'Lonely' Lismore bishop can't quit, even if he wanted to
THE sixth bishop of Lismore, father Gregory Homeming, is a humble man who has carried a burden of loneliness ever since taking the big job at the Lismore Diocese in February 2017.
He has raised some eyebrows by joking during sermons about him not being very happy in the job, and he admits he took a while to get used to the expectations and the pace of his new role.
"When I first became a bishop I would go home at night and I was very lonely, but people would call me up, even my cousin would call me and ask me if I was okay," he said.
"I'm fine because I knew that if I tried to run away from my loneliness I could never be the bishop of Lismore.
"After a year I started to getting used to it. Now it does not bother me."
Despite that, Bishop Homeming admitted it was not actually possible for him to quit his job.
"I have a vow of obedience that others don't have," he said.
"I don't want to be important, so could I resign.
"But if I offered my resignation, the Pope would look to me and would say 'I think you are doing a good job. No. Don't be stupid'.
"I don't want to resign because I want to do what God wants me to do.
"But I do joke about it sometimes."
He admitted learning how to be a bishop and finding his place within the role took him a while.
"A man that gets married does not go to university to learn how to be a husband. You don't do a degree on how to be a father, a priest or a bishop," he said.
"This is about relationships with people, responding to needs and being there for people and you can't study that."
When asked if he is considering quitting the role, Bishop Homening chuckled.
"Let me tell you where I'm coming from: I'm a discalced Carmelite, which means that I am a contemplative, and for 30-something years I lived a monastic, contemplative life," he said.
"So of course my heart is in that.
"We would be in the monastery for three-and-a-half or four hours a day praying, and helping people through spirituality.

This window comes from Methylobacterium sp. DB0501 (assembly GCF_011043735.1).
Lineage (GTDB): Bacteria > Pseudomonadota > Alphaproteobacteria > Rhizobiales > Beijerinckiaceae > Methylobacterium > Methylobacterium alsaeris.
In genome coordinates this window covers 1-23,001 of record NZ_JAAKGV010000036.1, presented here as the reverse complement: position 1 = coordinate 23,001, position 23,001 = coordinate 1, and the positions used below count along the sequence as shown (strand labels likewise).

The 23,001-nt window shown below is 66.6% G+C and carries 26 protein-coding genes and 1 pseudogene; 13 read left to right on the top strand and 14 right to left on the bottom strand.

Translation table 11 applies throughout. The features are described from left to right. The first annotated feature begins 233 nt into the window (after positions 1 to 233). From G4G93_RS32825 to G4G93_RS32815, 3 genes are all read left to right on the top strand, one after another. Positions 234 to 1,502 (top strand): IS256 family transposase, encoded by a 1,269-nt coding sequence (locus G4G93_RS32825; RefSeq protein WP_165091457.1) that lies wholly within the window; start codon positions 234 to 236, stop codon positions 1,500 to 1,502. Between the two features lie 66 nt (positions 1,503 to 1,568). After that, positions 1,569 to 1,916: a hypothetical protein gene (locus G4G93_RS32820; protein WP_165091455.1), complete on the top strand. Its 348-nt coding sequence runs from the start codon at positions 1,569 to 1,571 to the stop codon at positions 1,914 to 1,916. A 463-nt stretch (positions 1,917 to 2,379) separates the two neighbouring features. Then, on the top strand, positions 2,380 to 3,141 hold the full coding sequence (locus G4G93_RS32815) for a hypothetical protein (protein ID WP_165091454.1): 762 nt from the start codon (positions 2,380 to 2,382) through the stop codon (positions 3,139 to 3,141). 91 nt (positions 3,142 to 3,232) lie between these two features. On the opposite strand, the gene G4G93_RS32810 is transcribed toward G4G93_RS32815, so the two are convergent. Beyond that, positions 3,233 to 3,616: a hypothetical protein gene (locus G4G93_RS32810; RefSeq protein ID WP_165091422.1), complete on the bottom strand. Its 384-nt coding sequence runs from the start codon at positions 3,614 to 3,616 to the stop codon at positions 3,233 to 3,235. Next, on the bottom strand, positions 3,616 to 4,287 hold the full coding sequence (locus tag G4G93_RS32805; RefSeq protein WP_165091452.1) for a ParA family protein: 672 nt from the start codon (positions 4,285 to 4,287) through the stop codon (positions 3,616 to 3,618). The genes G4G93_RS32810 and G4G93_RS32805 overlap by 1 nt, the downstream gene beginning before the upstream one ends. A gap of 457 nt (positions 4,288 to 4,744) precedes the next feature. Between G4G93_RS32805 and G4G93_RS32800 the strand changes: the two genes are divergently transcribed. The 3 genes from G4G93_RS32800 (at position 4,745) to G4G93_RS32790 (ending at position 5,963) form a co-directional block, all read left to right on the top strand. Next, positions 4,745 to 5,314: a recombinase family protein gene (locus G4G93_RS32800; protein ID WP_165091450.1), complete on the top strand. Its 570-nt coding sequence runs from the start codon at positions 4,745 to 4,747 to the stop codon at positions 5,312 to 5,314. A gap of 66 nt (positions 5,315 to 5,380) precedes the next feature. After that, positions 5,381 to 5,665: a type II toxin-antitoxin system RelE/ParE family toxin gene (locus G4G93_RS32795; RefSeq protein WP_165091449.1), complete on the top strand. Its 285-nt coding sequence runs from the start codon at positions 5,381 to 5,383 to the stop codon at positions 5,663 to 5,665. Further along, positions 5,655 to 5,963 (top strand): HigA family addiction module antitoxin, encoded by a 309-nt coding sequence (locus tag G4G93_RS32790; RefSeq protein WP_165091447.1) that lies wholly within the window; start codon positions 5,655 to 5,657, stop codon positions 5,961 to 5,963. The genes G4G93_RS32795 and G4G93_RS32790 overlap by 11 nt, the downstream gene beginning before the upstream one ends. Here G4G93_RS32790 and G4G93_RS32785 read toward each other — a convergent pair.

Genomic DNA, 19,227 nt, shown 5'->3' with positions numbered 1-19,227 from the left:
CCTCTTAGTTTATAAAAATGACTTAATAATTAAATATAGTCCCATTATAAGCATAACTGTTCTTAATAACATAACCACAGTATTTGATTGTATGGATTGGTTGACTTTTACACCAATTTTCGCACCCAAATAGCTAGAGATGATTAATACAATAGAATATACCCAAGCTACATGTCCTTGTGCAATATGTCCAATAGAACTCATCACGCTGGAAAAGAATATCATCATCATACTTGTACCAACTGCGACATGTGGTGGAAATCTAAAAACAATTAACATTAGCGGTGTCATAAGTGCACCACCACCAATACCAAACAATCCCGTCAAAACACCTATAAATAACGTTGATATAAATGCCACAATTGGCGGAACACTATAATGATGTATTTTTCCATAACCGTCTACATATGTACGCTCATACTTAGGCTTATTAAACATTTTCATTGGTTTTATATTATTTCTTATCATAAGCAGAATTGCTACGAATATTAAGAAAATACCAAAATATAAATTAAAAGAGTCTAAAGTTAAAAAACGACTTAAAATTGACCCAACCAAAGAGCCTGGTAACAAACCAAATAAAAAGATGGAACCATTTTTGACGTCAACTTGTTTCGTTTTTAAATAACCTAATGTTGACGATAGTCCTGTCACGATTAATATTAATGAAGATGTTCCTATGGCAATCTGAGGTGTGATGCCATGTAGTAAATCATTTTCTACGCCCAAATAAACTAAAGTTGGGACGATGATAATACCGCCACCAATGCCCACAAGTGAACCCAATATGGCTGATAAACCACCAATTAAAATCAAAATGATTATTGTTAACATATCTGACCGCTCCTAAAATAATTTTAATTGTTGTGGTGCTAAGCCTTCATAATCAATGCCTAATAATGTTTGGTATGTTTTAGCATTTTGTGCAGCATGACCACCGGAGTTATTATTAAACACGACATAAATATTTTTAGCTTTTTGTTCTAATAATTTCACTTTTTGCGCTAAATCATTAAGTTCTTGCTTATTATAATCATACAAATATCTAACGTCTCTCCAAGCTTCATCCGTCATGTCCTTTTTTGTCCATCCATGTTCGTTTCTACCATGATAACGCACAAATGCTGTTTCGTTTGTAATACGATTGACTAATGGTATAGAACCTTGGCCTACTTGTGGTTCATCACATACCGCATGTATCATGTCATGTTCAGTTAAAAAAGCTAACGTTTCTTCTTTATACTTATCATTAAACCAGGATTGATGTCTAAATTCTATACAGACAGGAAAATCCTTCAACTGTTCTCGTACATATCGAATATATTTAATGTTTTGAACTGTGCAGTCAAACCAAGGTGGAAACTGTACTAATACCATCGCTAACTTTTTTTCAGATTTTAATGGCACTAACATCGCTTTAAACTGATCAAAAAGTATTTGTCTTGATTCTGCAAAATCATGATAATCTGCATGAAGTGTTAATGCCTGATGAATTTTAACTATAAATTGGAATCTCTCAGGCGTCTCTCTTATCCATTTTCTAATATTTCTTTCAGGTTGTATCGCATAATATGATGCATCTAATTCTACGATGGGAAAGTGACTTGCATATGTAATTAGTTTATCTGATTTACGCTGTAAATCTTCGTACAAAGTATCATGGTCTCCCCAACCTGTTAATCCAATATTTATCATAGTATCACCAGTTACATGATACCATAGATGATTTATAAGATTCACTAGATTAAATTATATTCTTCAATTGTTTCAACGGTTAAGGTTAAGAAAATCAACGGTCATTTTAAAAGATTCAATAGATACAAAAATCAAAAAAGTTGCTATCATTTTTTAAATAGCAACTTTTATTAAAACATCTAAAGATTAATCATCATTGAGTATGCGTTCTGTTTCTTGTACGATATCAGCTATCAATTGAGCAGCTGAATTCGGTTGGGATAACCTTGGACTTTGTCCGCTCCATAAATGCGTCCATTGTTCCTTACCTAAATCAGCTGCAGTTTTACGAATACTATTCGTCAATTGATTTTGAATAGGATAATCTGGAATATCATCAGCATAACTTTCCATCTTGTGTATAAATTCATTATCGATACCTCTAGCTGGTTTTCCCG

"Then, of no doing of mine, it was the choice of God, I've been made a bishop and, of course, the first thing was the different way of living - the living alone rather than in a community, not having the same time for prayer, I get about two hours of prayer a day now."
He said it was a big change for him, "but after 18 months I would be sad if I was moved out of Lismore, because of the people".
Bishop Homeming said he was aware the Catholic and the wider community had come to care for him.
"Many of the people love me, I know that," he said.
"Many of the priests are good men and care for me.
"The goodness of the people that I meet makes me know for sure that God wants me to be here.
"It doesn't mean that it's not without difficulty, because it's like being taken away from your family, but I say to my staff 'you are now becoming my family'.
"I care for my priests and my staff and my people. I'm beginning to feel that sense of family which I now have.
"People ask me, 'do you enjoy being a bishop?' and I think, what a stupid thing to ask.
"You would not become a bishop if you wanted to enjoy yourself.
"But if they ask me, 'are you happy?'... now I am, yes."